Swimming champions

Our girls both take swimming lessons at the local pool. We’ve been very lucky with some wonderful teachers but last term our eldest, Chloe, had a teacher she wasn’t impressed with. She had gone up a level and moved to a new class, leaving her old teacher, Kai, behind. She adores Kai with good reason – he is gentle, patient and tremendously encouraging. I thought her new teacher was merely suffering by comparison, until Chloe split her chin open on the bottom of the pool, doing dolphin kick.

That was the start of a rapid deterioration in Chloe’s relationship both with her teacher and the water.  She became increasingly phobic, getting stomach aches in the lead up to each class. Finally, when her class went into the big pool (as they did for the last 5 minutes of each class), Chloe refused to get in at all. Kai, who was taking a class in the next lane, did his best to encourage her, but even that was no good. There was no way she was going back into the water.

Meanwhile our youngest, JB, was happily ensconced in a class with Simon – one of the best swimming teachers I have ever seen. He creates an instant rapport with every child in his class, spends every lesson wreathed in smiles and getting the best out of all of his students. I’ve seen Simon teach varying age groups and handle a wide range of challenging behaviours, and he is a natural teacher of immense talent. I find myself drawn to watch his classes even when he’s not teaching my kids, taking delight in the sheer magic of his teaching style.

I didn’t want to move JB, and I really didn’t want to have to attend two different swimming lessons in an already crowded week, but it was very clear that we had to move Chloe out of the class she was in. Fortunately the swim school manager was supportive. She switched Chloe to a different day and time so that she could go back into class with Kai. She even found another class for JB – sadly not with Simon, but with another wonderful teacher by the name of Jacinta. I was thrilled with Jacinta, but JB was even happier because Jacinta’s bathers were pink (these things are important!).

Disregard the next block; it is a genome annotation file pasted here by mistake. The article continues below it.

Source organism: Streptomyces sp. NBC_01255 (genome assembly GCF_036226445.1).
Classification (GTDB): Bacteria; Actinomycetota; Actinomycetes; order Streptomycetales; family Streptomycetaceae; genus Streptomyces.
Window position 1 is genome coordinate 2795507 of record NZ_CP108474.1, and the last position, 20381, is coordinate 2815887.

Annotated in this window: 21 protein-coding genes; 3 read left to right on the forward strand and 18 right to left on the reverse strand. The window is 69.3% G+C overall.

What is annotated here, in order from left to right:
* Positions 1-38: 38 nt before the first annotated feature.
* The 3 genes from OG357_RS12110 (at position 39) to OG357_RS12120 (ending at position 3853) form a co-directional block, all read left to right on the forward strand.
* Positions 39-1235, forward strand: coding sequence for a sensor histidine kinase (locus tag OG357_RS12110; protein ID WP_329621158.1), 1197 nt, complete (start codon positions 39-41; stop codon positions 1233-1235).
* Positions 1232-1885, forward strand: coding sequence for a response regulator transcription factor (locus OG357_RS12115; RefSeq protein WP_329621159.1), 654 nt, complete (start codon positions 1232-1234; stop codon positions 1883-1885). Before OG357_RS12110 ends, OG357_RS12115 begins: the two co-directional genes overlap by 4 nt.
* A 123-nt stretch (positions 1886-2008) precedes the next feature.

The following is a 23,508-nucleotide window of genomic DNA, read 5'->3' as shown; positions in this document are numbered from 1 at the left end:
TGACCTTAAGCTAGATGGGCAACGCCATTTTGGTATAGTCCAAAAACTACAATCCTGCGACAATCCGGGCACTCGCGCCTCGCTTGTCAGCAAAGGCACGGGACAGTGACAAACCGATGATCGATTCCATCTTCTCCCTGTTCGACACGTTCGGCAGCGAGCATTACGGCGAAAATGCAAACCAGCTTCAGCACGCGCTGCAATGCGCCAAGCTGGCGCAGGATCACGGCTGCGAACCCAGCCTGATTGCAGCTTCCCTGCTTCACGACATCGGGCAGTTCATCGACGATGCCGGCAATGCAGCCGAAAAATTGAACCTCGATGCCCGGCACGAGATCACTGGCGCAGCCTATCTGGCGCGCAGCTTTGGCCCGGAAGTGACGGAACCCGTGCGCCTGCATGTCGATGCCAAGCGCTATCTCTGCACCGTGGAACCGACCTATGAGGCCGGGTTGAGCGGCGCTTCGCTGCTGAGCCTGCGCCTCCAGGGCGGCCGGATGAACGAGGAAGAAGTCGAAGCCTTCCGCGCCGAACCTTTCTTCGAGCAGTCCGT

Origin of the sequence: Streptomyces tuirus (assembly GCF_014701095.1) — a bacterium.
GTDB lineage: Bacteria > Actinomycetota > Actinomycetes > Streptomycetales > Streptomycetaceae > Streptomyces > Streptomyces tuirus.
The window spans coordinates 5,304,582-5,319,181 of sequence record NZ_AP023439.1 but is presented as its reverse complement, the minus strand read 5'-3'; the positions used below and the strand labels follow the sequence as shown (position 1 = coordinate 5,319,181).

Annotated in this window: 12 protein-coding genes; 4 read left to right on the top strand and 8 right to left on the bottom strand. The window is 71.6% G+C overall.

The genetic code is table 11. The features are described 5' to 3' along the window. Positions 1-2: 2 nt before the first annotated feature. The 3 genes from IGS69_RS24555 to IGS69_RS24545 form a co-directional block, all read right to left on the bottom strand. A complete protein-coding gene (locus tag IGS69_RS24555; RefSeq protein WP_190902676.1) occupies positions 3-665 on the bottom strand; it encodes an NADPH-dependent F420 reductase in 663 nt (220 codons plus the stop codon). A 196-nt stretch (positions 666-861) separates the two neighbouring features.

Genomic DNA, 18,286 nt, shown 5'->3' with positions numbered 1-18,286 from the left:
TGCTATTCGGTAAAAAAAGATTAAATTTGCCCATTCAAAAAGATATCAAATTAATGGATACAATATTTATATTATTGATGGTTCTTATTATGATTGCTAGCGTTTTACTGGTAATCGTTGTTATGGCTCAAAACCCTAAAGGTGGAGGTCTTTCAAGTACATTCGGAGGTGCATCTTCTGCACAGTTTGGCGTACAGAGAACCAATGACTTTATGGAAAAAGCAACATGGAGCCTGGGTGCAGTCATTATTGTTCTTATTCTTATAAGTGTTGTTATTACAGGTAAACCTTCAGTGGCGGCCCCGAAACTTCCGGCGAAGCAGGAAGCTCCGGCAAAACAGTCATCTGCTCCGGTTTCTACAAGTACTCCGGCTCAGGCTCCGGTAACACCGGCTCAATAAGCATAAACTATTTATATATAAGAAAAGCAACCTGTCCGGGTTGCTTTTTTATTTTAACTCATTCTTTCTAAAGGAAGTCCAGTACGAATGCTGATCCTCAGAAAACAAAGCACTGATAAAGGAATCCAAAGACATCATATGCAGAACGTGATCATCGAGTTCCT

Kai was amazing. Almost immediately Chloe was happily doing dolphin kick again, having completely regained her confidence and composure. For the rest of the term Chloe worked blissfully with Kai, in whom she had complete trust. Any time her confidence wobbled we talked about how Kai would look after her, and she was fine.

Then came the challenge – the girls passed all their tests, which meant they were ready to move up to the next level. This meant new teachers for both of them. While JB was relaxed about it,  Chloe worked herself into an anxious state, and when we met the new teachers my heart sank – Chloe’s new teacher, Michael, seemed very solemn. I couldn’t imagine my fun-loving girl building that crucial rapport without lots of smiles. I had been secretly hoping for another Kai or Simon, both of whom smile a lot, splash a lot, and keep the lessons both light hearted and productive. Chloe had been incredibly anxious about going into the big pool, and in this new class she had to get straight in, without any preparation time in the shallower waters.

To my surprise, Chloe got into the big pool quite happily with Michael, and as I watched carefully throughout the lesson, I could see that she was happy and confident about the very things she had spent the week developing intense anxiety about. She was diving to the bottom of the pool, swimming away from the guide ropes, and generally splashing her stuff with confidence and ease, as though there had never been a problem. There is an air of safety about Michael – a sense that, smiles or no, he holds every student in the palm of his hand. He watches them carefully, and never lets them founder. He is quick with praise – delivered solemnly, and sincerely – and his students hang on his words.

In a strange way, Michael reminds me a lot of Simon, but with less clowning about. With both of them there is a strong sense that they are the guardian angels of their group. They exude confidence and a comforting strength that seems to rub off on their students. At the end of the class Chloe came bouncing up to me raving about how wonderful Michael had been, and how awesome it was to be in the big pool.

I learnt an important lesson, watching Michael and Chloe in the pool. Smiles are cheering and reassuring, but you don’t have to be wreathed in smiles to connect with kids. They are quick to sense sincerity, and someone who cares scores major points every time. After her third lesson with Michael she is, if anything, even more impressed with him. Naturally I didn’t waste a teachable moment, and pointed out how unnecessary all that anxiety had been, and how everything had turned out well. After all, isn’t Michael amazing?

“Of course he is, Mum. He’s Simon’s brother.”


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